Photo/Illutration Tokyoites at a crossing on Aug. 4, when new COVID-19 cases hit a record 4,166 in the capital. The main street is closed for an Olympic competition. (Shiro Nishihata)

The novel coronavirus spread has “reached an unprecedented level” in Japan, with around half of the 47 prefectures now in the most serious stage in terms of rate of new infections, a health ministry expert panel said.

The highest stage 4 level for new COVID-19 cases per 100,000 people is 25 over one week.

Hit by the highly contagious Delta variant, 23 prefectures surpassed that threshold in the most recent week to Aug. 3.

The rates for Tokyo and Okinawa Prefecture, which are both under a state of emergency, were 167.82 and 179.15, respectively.

Other prefectures that are taking pre-emergency measures against the virus are also seeing soaring numbers of new COVID-19 cases.

The figures were 32.61 new infections per 100,000 people for Fukushima, 46.33 for Ibaraki, 41.93 for Tochigi, 36.41 for Gunma, 30.58 for Yamanashi, and 30.83 for Nara.

The national total was 58.54, 2.09 times the number for the preceding week.

The total number of new COVID-19 cases in Japan hit a record 14,207 on Aug. 4, after topping 10,000 on July 29 for the first time.

Tokyo reported a record 4,166 newly confirmed infections, while neighboring Saitama Prefecture logged 1,200, its new high. Fukuoka, Kyoto, Okinawa and nine other prefectures also renewed their daily record counts on that day.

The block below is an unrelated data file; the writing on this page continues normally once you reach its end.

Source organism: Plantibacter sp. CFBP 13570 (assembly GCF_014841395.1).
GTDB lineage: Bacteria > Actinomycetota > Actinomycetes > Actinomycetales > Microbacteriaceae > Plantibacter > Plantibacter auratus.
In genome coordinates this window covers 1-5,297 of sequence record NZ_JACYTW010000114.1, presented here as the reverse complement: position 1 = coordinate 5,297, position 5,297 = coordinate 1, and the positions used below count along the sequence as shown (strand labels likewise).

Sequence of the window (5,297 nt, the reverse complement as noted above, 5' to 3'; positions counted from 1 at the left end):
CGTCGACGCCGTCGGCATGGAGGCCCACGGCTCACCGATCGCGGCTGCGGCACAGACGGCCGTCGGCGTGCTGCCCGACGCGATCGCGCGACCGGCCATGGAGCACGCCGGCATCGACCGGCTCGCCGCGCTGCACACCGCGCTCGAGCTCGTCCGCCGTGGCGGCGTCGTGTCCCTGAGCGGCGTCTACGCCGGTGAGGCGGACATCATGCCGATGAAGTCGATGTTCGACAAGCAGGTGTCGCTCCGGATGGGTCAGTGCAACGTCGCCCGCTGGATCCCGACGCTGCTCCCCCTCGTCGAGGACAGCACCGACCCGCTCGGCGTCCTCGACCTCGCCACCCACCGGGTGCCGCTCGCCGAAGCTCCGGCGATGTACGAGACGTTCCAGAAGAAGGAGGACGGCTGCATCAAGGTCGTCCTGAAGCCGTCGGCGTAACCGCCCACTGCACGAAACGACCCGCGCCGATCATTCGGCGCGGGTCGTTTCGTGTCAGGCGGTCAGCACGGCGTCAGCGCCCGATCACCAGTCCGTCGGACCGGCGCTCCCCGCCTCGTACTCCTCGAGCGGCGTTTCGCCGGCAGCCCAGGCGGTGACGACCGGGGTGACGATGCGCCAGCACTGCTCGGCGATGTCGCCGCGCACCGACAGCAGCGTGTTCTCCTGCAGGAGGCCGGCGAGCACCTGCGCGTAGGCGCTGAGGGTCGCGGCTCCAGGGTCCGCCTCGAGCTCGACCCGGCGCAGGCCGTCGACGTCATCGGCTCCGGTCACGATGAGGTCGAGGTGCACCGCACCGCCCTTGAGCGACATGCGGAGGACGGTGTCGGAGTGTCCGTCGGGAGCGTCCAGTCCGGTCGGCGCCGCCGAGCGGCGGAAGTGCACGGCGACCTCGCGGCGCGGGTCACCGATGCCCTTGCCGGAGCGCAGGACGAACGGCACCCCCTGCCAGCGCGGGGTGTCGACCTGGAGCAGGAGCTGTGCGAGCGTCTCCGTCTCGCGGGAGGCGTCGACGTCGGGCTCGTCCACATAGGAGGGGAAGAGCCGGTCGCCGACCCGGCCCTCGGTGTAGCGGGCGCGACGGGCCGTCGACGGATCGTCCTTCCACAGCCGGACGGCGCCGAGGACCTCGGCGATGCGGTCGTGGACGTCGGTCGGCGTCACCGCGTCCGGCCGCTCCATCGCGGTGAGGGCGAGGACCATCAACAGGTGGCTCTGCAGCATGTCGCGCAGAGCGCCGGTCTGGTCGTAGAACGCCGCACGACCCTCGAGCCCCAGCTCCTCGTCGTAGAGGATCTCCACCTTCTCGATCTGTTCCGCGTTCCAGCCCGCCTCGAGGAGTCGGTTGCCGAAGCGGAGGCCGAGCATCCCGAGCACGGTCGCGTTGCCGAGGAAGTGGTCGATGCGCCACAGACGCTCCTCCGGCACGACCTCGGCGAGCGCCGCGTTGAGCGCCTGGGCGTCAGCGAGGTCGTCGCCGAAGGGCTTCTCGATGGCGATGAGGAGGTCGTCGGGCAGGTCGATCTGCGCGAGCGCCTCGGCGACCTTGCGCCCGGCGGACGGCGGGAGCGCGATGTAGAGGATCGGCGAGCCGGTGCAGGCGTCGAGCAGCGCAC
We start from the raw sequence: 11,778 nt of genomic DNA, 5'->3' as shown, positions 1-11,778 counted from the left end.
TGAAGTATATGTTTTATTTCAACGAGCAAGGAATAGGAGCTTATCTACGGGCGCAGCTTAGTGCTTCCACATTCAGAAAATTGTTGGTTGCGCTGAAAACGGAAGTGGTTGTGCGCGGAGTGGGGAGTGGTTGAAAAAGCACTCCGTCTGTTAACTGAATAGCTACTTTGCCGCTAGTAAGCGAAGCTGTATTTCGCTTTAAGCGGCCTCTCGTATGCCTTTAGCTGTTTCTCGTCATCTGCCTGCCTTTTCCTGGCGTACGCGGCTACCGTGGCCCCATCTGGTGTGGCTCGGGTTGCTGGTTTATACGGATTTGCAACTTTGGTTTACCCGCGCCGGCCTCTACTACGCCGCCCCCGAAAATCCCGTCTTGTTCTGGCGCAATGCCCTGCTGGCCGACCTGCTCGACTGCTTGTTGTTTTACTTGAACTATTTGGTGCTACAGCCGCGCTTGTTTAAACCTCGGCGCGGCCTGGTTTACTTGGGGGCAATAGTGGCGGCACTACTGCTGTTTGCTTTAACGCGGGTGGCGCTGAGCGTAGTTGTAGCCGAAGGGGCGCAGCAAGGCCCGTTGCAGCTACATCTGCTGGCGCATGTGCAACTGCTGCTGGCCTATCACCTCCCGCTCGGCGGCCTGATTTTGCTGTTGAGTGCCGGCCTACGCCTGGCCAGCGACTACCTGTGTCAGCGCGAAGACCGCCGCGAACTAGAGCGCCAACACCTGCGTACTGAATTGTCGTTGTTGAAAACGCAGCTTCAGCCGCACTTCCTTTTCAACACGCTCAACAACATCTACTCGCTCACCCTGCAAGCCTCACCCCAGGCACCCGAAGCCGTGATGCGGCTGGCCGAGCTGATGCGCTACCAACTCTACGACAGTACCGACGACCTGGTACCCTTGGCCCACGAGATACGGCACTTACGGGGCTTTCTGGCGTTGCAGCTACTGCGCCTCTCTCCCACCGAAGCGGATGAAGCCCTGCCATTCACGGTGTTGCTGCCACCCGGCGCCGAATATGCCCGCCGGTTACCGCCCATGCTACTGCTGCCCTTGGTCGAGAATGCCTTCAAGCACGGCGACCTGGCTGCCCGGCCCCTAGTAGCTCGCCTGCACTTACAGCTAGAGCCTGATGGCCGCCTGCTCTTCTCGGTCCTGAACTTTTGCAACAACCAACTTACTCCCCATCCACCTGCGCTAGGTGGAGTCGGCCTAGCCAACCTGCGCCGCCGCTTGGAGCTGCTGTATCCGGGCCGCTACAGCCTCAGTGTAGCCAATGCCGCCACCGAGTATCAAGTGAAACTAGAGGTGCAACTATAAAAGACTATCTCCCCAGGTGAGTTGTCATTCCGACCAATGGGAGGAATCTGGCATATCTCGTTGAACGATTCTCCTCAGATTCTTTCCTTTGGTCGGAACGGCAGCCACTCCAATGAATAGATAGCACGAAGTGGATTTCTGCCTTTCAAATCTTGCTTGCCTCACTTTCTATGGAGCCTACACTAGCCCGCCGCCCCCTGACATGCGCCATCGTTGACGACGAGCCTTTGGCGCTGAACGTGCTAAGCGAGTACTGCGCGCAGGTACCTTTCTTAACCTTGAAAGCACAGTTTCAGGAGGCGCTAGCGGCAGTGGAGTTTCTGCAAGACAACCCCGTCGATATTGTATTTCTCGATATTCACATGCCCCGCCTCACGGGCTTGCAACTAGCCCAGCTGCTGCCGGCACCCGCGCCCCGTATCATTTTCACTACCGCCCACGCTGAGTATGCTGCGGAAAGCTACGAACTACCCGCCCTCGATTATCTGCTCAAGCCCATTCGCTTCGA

The panel urged authorities and citizens to share a heightened sense of crisis to combat the virus.

According to the panel, screenings of positive samples found the Delta variant in 13,523 cases in total as of Aug. 2, almost double the number from the previous week.

The National Institute of Infectious Diseases estimates the Delta variant now accounts for about 90 percent of new COVID-19 cases in the Kanto region and about 60 percent in the Kansai region.

In Tokyo and eight other prefectures, the occupancy rate of hospital beds surpassed 50 percent, putting them in the most serious stage 4 for that category.

Okinawa and Fukushima prefectures reported occupancy rates of 74.9 percent and 72.2 percent, respectively.

The virus has also hit the Tokyo Olympics.

Organizers said Aug. 4 that an infection cluster broke out at the Olympic Village, and five of 12 Greek artistic swimmers staying there have tested positive for the virus.

The remaining seven Greek swimmers left the village and are staying at an outside facility as a precaution. Their test results were negative that day.